Visitors to the burned-out areas of the Santa Monica Mountains should resist the urge to feed birds, deer, rabbits or other wildlife they fear may be going hungry after recent fires scorched the area, authorities said.
The National Park Service "strongly discourages the artificial feeding of wildlife" because it encourages a dependence on humans for food, Jean Bray, a spokeswoman for the Santa Monica National Recreation Area, said in a statement.
Feeding animals seeds or other plant food could also cause growth of non-native plants in the forest and deter the growth of natural vegetation, she said.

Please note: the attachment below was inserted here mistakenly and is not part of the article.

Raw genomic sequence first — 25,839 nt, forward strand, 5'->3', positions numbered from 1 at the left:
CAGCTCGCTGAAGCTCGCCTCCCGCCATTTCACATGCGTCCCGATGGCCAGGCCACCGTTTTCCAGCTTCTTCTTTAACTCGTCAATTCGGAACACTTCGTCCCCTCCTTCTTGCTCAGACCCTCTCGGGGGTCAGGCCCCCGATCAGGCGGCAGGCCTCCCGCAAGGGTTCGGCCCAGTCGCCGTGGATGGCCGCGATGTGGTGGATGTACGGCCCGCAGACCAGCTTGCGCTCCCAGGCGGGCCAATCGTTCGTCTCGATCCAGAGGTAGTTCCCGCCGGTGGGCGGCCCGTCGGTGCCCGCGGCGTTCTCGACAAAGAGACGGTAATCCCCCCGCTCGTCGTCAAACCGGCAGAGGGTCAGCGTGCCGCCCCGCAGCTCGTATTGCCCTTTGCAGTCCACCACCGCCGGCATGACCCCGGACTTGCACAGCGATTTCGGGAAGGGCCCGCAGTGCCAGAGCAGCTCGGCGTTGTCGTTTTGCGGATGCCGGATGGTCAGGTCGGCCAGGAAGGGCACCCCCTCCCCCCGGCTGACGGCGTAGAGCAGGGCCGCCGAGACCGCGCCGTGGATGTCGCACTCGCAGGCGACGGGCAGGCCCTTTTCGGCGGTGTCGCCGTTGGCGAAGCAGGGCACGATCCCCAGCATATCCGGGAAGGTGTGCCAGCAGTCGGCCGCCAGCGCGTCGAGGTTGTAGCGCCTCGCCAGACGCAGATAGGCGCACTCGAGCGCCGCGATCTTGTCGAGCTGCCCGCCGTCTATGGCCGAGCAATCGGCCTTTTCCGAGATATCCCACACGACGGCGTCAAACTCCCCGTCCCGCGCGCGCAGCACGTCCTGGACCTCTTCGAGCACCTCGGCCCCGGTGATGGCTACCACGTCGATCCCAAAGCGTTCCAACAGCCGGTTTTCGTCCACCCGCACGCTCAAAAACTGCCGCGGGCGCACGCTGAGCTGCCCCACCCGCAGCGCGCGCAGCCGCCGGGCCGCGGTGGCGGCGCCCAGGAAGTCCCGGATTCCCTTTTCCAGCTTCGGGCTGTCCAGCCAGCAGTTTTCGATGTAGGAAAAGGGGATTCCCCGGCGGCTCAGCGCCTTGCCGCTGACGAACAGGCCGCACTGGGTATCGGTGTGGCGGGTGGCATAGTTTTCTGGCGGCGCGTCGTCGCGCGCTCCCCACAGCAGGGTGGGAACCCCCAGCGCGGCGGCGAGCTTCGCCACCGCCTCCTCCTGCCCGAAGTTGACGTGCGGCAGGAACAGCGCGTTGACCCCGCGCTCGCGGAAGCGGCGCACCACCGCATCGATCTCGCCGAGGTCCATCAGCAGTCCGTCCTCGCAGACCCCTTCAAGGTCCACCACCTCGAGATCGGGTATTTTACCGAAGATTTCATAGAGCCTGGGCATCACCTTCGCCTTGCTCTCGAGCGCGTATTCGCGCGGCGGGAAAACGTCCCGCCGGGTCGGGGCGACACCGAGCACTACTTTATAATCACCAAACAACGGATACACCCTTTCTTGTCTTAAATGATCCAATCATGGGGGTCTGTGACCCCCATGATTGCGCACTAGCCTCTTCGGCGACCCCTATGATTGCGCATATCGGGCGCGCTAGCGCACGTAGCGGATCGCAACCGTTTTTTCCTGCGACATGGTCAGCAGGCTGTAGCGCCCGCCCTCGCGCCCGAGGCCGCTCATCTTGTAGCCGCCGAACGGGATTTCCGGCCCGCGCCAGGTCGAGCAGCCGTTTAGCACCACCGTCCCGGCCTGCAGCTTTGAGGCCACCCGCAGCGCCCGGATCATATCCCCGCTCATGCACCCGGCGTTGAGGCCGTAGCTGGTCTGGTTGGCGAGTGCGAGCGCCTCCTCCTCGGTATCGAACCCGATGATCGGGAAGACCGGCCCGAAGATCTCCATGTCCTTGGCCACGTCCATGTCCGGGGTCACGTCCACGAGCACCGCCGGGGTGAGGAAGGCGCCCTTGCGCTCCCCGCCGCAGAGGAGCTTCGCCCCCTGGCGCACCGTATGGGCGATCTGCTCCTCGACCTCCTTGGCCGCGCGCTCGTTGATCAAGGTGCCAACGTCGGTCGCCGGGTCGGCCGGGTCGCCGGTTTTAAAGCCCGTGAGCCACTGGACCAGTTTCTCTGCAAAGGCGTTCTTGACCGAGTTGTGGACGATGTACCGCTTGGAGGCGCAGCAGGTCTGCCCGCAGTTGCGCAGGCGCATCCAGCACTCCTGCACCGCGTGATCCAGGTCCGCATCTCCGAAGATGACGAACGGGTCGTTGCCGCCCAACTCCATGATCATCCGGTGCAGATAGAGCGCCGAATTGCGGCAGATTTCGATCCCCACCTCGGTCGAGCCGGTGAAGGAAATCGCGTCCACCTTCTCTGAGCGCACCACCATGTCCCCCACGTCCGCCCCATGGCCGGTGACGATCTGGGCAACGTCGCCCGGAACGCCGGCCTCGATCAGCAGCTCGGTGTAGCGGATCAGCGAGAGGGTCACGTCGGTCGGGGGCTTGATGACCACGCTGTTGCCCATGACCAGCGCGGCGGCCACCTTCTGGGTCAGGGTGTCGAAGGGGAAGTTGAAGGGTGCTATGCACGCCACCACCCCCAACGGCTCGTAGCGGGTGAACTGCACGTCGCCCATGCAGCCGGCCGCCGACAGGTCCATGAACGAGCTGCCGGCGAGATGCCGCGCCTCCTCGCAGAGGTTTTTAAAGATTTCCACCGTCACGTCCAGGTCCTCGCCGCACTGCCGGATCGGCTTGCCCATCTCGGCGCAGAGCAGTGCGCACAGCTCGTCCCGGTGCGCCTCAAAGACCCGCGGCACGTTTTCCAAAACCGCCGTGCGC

"Admittedly, the landscape changed after the Green Meadow and Old Topanga fires, and a charred blackened landscape is what is most visible, but there are areas of unburned vegetation," said David E. Gackenbach, superintendent of the park. "In addition, areas around streams were burned, but the vegetation along the streams is mostly intact."
Even without significant rain, plants have already begun to sprout again, biologists said.
Although people who live in the mountainous areas have probably seen animals foraging near their homes, the Park Service has not received any complaints of forest animals in urban areas looking for food, a spokeswoman said.